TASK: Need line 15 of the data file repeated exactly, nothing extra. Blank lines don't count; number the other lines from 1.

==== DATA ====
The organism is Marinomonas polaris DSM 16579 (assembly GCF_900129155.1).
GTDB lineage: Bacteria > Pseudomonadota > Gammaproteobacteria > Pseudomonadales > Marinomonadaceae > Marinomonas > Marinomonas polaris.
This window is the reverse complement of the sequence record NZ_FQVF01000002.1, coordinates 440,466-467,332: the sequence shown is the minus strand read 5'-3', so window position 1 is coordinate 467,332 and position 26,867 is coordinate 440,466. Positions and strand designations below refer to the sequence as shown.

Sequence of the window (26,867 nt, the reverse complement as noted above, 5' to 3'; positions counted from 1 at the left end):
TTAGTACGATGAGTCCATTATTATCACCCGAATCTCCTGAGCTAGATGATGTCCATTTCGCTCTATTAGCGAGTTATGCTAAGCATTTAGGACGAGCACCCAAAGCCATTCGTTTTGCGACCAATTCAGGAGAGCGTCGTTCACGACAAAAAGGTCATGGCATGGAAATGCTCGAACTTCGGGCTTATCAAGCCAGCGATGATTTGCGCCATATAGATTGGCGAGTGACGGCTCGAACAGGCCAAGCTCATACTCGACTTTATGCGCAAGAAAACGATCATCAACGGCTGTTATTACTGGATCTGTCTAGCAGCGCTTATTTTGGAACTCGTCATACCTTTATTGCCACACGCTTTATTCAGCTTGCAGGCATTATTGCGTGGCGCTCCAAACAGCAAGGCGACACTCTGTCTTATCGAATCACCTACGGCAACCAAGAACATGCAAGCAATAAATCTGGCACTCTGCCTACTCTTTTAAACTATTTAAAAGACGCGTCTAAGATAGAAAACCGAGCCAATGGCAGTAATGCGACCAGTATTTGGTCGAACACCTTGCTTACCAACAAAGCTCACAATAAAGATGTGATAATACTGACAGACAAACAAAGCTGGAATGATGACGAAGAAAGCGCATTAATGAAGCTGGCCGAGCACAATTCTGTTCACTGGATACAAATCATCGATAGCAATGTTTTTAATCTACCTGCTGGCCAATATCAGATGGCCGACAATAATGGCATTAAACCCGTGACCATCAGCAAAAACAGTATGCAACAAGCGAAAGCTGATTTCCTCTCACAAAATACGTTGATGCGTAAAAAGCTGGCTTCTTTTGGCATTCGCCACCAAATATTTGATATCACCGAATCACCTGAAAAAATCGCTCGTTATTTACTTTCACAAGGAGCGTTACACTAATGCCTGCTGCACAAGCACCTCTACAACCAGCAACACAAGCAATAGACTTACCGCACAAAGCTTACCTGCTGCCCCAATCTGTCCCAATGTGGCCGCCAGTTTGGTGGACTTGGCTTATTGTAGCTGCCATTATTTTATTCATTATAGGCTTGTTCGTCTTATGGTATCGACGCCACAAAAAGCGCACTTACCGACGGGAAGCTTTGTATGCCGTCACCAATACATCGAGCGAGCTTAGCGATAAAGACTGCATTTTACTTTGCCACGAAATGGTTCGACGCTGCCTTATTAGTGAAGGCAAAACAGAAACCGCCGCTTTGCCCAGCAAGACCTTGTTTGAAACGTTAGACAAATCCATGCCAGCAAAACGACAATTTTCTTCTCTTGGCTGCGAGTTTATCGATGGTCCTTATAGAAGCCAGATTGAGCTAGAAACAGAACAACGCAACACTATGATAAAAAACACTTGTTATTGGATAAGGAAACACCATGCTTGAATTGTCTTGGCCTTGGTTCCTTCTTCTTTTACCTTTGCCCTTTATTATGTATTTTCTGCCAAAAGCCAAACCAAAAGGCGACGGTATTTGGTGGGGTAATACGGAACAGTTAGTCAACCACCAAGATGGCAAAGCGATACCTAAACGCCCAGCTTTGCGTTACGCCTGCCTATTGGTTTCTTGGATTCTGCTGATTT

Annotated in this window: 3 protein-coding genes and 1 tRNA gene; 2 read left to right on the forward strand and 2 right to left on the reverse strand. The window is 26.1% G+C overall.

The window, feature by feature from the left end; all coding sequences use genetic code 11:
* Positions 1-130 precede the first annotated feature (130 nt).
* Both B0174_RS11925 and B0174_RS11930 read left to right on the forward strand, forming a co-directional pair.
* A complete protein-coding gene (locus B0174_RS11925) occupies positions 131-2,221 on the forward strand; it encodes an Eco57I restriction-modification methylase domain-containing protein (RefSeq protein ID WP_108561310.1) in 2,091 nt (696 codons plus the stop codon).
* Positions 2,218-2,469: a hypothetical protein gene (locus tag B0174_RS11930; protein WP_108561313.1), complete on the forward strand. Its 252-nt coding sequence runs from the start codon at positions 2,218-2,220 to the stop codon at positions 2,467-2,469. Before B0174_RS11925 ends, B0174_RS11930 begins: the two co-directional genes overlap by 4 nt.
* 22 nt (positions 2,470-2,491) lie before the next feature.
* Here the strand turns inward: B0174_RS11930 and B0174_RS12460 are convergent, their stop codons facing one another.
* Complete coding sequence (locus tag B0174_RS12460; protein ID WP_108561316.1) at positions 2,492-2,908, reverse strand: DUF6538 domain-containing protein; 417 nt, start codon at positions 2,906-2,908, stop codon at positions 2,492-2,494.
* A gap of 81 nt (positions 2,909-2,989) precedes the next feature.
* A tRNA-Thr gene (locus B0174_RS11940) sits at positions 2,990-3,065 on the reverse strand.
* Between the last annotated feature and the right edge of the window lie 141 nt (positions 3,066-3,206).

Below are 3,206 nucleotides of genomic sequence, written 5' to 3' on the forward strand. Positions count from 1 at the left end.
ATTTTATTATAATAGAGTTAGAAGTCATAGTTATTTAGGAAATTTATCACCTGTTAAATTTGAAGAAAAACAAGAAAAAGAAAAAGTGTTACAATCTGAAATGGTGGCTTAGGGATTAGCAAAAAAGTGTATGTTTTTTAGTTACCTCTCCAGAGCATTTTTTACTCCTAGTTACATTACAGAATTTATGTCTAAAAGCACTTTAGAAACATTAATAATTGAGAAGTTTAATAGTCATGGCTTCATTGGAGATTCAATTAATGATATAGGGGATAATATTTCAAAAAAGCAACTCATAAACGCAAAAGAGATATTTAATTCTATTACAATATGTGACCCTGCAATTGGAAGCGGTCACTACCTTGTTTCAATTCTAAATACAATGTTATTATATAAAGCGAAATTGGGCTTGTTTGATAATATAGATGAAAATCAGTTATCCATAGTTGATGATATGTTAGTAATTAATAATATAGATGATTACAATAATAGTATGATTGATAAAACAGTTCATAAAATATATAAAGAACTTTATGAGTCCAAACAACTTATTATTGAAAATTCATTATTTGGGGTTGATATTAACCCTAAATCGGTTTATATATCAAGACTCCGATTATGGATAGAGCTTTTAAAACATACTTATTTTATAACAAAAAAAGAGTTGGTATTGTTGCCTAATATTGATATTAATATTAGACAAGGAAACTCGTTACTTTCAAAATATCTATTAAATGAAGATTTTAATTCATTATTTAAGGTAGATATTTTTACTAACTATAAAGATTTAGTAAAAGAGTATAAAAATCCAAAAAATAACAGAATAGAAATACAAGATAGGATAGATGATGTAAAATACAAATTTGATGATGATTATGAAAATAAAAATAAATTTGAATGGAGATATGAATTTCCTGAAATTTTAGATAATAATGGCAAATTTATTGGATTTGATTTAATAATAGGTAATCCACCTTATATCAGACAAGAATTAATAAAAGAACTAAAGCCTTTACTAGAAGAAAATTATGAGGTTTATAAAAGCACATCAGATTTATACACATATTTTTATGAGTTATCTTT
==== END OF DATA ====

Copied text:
* A gap of 81 nt (positions 2,909-2,989) precedes the next feature.